One day last spring, our 10-year-old daughter Clara came home sobbing from school. We pieced together the story:
While waiting for the bus at the end of the day, her classmates decided to take a poll on whether it's "OK" to be gay. Twenty students voted "no." Four others, including my daughter and two Russian-speaking students who may have misunderstood the question, voted "yes" — it is "OK" to be gay.
The vote wasn't an abstract one for Clara. Bob, Jeff, Sino, Jennifer, Catherine, Lecia, Ben, Ricky: I can list so many friends, some as close as family, who risk the sting and stench of anti-gay sentiment not in a 4th-grade vote but in their everyday lives, every day. They buy Clara's Girl Scout cookies, praise her artwork, celebrate her victories and lean in closely to listen to her fears. They are vital threads in the fabric of her life.
Clara's three closest friends voted the other way that day at school. One of them told Clara they could no longer be friends and refused to sit with my daughter on the bus ride home.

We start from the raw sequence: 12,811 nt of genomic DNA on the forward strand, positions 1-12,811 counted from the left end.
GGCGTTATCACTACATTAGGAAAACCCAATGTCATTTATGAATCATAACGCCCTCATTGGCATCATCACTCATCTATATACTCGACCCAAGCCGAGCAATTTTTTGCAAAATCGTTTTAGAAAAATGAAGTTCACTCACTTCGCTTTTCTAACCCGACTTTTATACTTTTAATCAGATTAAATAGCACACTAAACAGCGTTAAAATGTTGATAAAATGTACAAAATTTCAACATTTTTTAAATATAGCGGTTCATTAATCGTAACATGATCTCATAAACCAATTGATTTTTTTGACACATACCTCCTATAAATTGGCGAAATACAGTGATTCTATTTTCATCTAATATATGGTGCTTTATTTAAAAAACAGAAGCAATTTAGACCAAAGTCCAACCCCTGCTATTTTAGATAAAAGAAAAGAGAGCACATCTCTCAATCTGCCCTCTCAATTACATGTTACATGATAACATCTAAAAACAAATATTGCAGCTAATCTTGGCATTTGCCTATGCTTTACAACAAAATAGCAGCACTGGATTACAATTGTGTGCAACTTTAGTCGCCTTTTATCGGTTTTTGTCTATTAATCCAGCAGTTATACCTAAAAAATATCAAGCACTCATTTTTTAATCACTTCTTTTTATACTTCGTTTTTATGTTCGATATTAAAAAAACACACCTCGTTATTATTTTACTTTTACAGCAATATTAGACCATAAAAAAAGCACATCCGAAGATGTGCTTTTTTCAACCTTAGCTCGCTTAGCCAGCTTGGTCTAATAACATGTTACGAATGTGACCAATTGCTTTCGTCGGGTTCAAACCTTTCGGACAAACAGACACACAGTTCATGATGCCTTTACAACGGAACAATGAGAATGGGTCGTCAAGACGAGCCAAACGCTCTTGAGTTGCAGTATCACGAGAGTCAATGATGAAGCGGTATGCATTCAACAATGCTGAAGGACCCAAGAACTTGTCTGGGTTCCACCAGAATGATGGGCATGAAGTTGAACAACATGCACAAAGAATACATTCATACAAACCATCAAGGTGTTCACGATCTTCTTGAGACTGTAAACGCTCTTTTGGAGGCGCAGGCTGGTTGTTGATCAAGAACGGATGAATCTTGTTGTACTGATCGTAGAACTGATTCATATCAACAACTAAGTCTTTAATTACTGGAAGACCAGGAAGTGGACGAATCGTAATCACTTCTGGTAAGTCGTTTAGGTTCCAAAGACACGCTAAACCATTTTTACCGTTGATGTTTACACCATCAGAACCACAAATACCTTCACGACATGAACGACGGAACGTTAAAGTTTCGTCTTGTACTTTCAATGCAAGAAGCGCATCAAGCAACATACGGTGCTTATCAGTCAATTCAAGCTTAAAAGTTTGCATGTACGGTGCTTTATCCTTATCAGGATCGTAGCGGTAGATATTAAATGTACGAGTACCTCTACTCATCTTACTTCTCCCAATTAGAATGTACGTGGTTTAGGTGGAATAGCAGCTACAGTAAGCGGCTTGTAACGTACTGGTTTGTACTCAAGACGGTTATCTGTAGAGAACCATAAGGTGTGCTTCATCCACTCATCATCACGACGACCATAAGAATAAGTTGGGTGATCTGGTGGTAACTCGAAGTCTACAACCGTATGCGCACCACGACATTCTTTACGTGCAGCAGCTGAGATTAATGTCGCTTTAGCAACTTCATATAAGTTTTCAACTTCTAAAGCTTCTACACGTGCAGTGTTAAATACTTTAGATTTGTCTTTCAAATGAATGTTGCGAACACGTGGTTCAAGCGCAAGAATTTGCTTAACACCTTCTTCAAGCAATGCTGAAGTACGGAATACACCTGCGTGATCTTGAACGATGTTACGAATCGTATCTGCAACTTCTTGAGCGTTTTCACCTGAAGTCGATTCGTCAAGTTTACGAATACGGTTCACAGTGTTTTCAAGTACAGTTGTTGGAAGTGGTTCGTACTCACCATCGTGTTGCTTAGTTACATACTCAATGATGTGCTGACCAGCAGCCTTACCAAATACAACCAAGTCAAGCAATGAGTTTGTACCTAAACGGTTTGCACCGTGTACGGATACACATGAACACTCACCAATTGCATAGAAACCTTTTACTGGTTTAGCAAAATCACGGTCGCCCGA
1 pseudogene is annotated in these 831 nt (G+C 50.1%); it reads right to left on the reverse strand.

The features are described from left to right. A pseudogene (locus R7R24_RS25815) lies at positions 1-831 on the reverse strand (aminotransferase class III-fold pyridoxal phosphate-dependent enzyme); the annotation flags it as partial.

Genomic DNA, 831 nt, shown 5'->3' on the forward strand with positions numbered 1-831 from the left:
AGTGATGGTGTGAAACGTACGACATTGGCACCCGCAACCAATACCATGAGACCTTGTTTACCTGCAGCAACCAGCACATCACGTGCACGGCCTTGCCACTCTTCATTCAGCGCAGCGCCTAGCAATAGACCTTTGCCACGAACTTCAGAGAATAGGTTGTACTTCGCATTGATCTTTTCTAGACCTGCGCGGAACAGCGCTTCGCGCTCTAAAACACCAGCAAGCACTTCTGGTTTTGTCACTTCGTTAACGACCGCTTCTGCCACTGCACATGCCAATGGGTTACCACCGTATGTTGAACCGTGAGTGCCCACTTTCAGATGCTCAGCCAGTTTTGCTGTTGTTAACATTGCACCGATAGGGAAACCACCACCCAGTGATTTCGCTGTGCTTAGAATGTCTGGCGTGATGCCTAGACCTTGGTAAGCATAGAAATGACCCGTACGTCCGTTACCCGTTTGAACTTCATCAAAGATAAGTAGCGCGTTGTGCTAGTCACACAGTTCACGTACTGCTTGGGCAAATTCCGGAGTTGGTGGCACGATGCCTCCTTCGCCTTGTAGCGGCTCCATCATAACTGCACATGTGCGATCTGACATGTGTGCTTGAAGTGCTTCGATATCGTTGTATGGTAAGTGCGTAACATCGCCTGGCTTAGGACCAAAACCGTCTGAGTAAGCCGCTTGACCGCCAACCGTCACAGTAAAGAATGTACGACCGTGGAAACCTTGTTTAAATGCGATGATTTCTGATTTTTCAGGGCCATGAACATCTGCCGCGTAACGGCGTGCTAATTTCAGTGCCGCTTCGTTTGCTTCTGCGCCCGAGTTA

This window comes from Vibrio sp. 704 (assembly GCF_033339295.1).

Fourth-grade society is like that, experimenting with broken and renewed friendships, testing how it feels to be mean. That's a talk we've had many times with Clara.
This moment, though, prompted a new discussion. Clara had stood up against the majority, a very American — and very courageous — thing to do. We told Clara it would have been OK to not speak in that situation, to abstain or choose not to vote if she felt at risk. And we also told her that we know her heart is too big and too good not to speak up.
Even our son, just shy of 14 and testing the boundaries of teenage jadedness, was moved. He took Clara aside and told her he was proud to be her brother. She beamed.
Then we went bowling to celebrate, on a school night. Homework could wait. They'd both learned more than enough already that day, about themselves, about America, about the politics of stigma and the strength of family.
In the same moment I'm encouraged by my children, I'm encouraged by what we have to offer in this issue of Teaching Tolerance — and the many parallels I find to Clara's story.
Mary M. Harrison writes about the loneliness of being bullied on the bus and what some schools are doing to address it. Dana Williams writes about parenting for tolerance. Carrie Kilman writes about the complex task of teaching immigrant students, reaching beyond barriers of language and culture. Camille Jackson writes about student activists struggling against social boundaries. And Jeff Sapp writes about one of the more amazing women I have ever met, Holocaust survivor Gerda Weissmann Klein, an inspiration for all the children we love, as parents and as educators.